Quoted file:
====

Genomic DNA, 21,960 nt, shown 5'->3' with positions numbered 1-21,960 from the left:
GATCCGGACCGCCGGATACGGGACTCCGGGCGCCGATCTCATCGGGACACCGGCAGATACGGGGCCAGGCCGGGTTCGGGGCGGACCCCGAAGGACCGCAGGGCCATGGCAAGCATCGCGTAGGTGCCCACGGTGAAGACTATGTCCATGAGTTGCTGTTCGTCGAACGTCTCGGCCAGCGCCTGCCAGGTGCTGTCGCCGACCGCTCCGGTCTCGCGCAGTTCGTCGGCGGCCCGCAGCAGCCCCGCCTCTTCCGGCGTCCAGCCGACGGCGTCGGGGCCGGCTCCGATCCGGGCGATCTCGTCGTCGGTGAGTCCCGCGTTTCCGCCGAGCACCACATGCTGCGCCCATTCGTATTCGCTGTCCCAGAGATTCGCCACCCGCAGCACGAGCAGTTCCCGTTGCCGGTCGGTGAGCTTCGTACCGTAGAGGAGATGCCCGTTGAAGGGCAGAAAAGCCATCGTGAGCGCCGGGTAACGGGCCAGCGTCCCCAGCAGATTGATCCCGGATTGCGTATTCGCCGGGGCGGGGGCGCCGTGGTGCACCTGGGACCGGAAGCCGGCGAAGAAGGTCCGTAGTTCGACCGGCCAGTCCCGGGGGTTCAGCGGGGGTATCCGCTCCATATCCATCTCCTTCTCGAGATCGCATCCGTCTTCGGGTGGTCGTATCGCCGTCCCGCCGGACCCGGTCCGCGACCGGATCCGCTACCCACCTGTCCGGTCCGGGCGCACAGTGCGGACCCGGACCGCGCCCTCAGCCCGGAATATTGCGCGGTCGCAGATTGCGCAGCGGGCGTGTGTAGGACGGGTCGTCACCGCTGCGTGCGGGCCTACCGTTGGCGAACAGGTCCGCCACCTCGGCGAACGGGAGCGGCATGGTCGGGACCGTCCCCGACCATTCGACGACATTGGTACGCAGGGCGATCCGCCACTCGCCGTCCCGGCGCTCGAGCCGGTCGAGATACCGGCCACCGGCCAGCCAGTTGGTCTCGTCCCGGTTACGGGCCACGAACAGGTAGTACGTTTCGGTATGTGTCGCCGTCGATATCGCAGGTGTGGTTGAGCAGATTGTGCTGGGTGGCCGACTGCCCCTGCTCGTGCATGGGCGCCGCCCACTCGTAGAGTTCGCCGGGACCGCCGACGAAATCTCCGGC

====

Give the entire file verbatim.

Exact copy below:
Genomic DNA, 21,960 nt, shown 5'->3' with positions numbered 1-21,960 from the left:
GATCCGGACCGCCGGATACGGGACTCCGGGCGCCGATCTCATCGGGACACCGGCAGATACGGGGCCAGGCCGGGTTCGGGGCGGACCCCGAAGGACCGCAGGGCCATGGCAAGCATCGCGTAGGTGCCCACGGTGAAGACTATGTCCATGAGTTGCTGTTCGTCGAACGTCTCGGCCAGCGCCTGCCAGGTGCTGTCGCCGACCGCTCCGGTCTCGCGCAGTTCGTCGGCGGCCCGCAGCAGCCCCGCCTCTTCCGGCGTCCAGCCGACGGCGTCGGGGCCGGCTCCGATCCGGGCGATCTCGTCGTCGGTGAGTCCCGCGTTTCCGCCGAGCACCACATGCTGCGCCCATTCGTATTCGCTGTCCCAGAGATTCGCCACCCGCAGCACGAGCAGTTCCCGTTGCCGGTCGGTGAGCTTCGTACCGTAGAGGAGATGCCCGTTGAAGGGCAGAAAAGCCATCGTGAGCGCCGGGTAACGGGCCAGCGTCCCCAGCAGATTGATCCCGGATTGCGTATTCGCCGGGGCGGGGGCGCCGTGGTGCACCTGGGACCGGAAGCCGGCGAAGAAGGTCCGTAGTTCGACCGGCCAGTCCCGGGGGTTCAGCGGGGGTATCCGCTCCATATCCATCTCCTTCTCGAGATCGCATCCGTCTTCGGGTGGTCGTATCGCCGTCCCGCCGGACCCGGTCCGCGACCGGATCCGCTACCCACCTGTCCGGTCCGGGCGCACAGTGCGGACCCGGACCGCGCCCTCAGCCCGGAATATTGCGCGGTCGCAGATTGCGCAGCGGGCGTGTGTAGGACGGGTCGTCACCGCTGCGTGCGGGCCTACCGTTGGCGAACAGGTCCGCCACCTCGGCGAACGGGAGCGGCATGGTCGGGACCGTCCCCGACCATTCGACGACATTGGTACGCAGGGCGATCCGCCACTCGCCGTCCCGGCGCTCGAGCCGGTCGAGATACCGGCCACCGGCCAGCCAGTTGGTCTCGTCCCGGTTACGGGCCACGAACAGGTAGTACGTTTCGGTATGTGTCGCCGTCGATATCGCAGGTGTGGTTGAGCAGATTGTGCTGGGTGGCCGACTGCCCCTGCTCGTGCATGGGCGCCGCCCACTCGTAGAGTTCGCCGGGACCGCCGACGAAATCTCCGGC